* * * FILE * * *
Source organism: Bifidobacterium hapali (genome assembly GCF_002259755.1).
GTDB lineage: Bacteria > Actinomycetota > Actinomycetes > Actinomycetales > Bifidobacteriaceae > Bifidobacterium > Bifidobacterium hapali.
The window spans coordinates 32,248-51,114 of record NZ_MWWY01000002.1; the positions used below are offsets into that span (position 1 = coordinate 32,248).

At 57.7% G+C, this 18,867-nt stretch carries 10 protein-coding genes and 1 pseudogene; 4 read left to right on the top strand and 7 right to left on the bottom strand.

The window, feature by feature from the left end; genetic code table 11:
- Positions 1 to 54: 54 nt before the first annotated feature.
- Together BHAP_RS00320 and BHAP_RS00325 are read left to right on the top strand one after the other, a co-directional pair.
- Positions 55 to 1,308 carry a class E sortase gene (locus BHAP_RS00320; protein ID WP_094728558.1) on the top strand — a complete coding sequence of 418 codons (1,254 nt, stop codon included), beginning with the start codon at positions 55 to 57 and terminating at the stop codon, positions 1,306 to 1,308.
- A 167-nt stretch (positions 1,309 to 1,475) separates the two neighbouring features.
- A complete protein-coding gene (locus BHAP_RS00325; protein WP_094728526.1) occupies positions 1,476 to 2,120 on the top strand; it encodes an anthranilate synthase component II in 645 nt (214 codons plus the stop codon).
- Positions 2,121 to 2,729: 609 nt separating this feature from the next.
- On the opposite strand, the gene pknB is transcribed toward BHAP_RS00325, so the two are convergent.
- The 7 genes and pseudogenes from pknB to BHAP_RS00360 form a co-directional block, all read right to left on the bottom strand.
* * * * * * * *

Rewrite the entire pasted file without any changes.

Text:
Source organism: Bifidobacterium hapali (genome assembly GCF_002259755.1).
GTDB lineage: Bacteria > Actinomycetota > Actinomycetes > Actinomycetales > Bifidobacteriaceae > Bifidobacterium > Bifidobacterium hapali.
The window spans coordinates 32,248-51,114 of record NZ_MWWY01000002.1; the positions used below are offsets into that span (position 1 = coordinate 32,248).

At 57.7% G+C, this 18,867-nt stretch carries 10 protein-coding genes and 1 pseudogene; 4 read left to right on the top strand and 7 right to left on the bottom strand.

The window, feature by feature from the left end; genetic code table 11:
- Positions 1 to 54: 54 nt before the first annotated feature.
- Together BHAP_RS00320 and BHAP_RS00325 are read left to right on the top strand one after the other, a co-directional pair.
- Positions 55 to 1,308 carry a class E sortase gene (locus BHAP_RS00320; protein ID WP_094728558.1) on the top strand — a complete coding sequence of 418 codons (1,254 nt, stop codon included), beginning with the start codon at positions 55 to 57 and terminating at the stop codon, positions 1,306 to 1,308.
- A 167-nt stretch (positions 1,309 to 1,475) separates the two neighbouring features.
- A complete protein-coding gene (locus BHAP_RS00325; protein WP_094728526.1) occupies positions 1,476 to 2,120 on the top strand; it encodes an anthranilate synthase component II in 645 nt (214 codons plus the stop codon).
- Positions 2,121 to 2,729: 609 nt separating this feature from the next.
- On the opposite strand, the gene pknB is transcribed toward BHAP_RS00325, so the two are convergent.
- The 7 genes and pseudogenes from pknB to BHAP_RS00360 form a co-directional block, all read right to left on the bottom strand.